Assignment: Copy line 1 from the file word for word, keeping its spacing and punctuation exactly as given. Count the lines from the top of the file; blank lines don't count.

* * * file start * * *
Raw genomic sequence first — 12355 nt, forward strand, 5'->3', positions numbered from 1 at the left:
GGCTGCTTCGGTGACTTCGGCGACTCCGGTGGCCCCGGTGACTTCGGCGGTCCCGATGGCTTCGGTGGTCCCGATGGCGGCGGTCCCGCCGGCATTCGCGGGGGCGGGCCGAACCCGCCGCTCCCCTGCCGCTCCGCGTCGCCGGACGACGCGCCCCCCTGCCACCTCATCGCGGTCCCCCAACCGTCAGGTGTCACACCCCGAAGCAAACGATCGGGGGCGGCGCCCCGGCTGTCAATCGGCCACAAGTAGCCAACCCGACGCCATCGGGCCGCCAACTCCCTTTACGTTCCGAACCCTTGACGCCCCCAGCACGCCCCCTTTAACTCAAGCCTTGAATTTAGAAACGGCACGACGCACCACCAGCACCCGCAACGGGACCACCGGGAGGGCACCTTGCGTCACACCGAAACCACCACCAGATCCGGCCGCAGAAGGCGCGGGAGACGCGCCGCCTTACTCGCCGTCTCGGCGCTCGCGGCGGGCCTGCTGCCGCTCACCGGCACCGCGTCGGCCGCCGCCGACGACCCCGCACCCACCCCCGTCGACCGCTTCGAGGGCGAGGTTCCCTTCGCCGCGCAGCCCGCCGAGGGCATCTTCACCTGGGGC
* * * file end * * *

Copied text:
Raw genomic sequence first — 12355 nt, forward strand, 5'->3', positions numbered from 1 at the left: